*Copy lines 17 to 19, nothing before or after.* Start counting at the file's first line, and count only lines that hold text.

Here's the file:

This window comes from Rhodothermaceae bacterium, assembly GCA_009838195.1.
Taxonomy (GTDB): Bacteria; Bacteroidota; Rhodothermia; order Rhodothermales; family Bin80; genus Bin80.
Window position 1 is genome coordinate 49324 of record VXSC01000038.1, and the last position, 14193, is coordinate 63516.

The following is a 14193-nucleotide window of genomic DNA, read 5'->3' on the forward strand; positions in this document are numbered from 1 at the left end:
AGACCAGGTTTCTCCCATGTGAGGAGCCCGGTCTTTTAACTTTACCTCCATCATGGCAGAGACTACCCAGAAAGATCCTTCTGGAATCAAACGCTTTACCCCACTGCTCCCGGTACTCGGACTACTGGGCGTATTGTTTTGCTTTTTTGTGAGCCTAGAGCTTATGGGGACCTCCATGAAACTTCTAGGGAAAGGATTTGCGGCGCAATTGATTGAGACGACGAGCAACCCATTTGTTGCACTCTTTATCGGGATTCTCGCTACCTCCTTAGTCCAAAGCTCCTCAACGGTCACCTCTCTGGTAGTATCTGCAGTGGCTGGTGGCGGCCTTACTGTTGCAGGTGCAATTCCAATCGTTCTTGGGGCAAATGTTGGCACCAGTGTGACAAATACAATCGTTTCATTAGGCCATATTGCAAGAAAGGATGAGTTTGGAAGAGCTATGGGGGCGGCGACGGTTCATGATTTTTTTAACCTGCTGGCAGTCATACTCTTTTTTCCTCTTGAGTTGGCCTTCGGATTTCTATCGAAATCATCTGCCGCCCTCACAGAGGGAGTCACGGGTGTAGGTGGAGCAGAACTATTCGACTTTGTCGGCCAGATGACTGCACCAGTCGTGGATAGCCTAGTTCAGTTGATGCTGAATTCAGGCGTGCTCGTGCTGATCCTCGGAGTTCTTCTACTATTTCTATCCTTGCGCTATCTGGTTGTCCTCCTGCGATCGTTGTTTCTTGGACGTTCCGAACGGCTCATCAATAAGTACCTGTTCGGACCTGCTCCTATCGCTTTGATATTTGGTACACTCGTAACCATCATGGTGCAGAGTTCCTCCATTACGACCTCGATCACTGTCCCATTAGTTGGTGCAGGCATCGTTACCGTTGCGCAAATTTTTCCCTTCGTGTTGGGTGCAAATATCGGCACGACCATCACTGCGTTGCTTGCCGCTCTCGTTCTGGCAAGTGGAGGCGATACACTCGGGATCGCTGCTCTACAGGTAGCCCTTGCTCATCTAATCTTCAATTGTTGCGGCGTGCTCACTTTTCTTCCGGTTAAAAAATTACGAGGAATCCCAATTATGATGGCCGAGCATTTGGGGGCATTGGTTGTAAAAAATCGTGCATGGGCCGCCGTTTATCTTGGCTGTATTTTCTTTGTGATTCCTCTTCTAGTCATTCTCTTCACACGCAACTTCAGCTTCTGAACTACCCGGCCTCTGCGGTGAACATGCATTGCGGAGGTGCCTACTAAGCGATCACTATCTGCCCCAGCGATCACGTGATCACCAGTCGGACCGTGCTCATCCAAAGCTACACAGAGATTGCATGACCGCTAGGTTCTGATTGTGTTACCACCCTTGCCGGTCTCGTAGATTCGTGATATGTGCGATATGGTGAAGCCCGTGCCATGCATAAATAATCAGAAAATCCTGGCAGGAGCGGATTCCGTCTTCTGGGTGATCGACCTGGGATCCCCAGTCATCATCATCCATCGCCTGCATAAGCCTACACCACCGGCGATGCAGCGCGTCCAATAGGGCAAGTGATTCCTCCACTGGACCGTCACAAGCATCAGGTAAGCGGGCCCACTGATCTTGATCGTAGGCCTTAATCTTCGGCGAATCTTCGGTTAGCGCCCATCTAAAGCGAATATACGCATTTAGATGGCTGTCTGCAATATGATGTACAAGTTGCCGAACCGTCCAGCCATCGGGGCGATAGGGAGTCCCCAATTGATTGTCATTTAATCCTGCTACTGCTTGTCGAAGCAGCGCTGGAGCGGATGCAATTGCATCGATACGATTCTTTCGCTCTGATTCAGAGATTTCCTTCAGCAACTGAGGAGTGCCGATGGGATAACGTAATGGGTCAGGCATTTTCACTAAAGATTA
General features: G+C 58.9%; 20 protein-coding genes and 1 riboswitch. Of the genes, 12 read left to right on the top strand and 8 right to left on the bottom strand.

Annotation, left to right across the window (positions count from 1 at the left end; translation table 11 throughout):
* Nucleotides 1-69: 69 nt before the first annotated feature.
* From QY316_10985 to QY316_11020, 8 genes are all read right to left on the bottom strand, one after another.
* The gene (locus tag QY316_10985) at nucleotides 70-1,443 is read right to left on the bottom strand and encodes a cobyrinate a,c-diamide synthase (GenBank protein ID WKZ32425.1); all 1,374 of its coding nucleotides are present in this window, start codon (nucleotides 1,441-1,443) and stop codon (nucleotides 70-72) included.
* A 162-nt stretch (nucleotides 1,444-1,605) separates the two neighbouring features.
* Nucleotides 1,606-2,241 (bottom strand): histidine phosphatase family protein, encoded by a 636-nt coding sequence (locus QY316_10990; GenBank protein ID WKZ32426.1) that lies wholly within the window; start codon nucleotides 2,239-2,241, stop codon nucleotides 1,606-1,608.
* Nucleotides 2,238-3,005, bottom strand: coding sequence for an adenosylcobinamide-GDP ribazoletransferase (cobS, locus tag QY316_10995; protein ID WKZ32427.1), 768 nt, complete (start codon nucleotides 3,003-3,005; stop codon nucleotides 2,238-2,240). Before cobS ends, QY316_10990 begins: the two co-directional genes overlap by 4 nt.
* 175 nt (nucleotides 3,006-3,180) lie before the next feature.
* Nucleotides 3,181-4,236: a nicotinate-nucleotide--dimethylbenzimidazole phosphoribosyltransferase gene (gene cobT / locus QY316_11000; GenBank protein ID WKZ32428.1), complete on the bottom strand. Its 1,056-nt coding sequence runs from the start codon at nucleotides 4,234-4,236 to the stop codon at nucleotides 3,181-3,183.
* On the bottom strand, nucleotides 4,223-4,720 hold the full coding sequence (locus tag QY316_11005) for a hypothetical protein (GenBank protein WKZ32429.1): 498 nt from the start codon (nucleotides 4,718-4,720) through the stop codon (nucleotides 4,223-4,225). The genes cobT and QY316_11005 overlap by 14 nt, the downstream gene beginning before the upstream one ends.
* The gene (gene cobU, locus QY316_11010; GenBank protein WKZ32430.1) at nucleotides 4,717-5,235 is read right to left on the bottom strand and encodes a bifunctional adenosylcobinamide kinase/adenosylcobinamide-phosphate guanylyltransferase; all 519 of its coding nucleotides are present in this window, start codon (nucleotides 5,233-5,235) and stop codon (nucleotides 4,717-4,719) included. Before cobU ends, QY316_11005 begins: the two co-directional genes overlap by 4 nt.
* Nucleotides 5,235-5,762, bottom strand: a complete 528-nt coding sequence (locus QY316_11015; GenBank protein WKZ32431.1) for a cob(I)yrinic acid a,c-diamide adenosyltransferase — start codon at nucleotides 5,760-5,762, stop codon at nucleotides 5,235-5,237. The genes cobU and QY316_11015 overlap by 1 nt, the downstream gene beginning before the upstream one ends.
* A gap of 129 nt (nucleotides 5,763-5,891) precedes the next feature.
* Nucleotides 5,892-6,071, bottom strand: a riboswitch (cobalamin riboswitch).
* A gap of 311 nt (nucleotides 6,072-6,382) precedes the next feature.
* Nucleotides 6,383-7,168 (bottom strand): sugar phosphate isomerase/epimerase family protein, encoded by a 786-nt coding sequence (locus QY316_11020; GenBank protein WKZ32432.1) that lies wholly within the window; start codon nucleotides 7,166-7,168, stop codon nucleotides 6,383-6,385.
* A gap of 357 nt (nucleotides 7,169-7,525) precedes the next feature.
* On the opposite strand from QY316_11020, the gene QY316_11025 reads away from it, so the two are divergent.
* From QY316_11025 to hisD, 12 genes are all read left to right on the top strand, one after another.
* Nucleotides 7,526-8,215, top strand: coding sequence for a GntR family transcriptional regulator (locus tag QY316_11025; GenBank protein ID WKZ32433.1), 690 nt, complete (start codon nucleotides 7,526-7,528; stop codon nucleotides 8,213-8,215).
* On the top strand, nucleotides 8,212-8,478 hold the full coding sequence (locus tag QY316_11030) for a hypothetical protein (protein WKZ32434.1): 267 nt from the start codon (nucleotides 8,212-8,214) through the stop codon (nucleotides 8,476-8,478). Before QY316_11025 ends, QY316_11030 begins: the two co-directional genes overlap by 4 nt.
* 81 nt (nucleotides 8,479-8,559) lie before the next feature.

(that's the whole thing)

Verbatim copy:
* The gene (gene cobU, locus QY316_11010; GenBank protein WKZ32430.1) at nucleotides 4,717-5,235 is read right to left on the bottom strand and encodes a bifunctional adenosylcobinamide kinase/adenosylcobinamide-phosphate guanylyltransferase; all 519 of its coding nucleotides are present in this window, start codon (nucleotides 5,233-5,235) and stop codon (nucleotides 4,717-4,719) included. Before cobU ends, QY316_11005 begins: the two co-directional genes overlap by 4 nt.
* Nucleotides 5,235-5,762, bottom strand: a complete 528-nt coding sequence (locus QY316_11015; GenBank protein WKZ32431.1) for a cob(I)yrinic acid a,c-diamide adenosyltransferase — start codon at nucleotides 5,760-5,762, stop codon at nucleotides 5,235-5,237. The genes cobU and QY316_11015 overlap by 1 nt, the downstream gene beginning before the upstream one ends.
* A gap of 129 nt (nucleotides 5,763-5,891) precedes the next feature.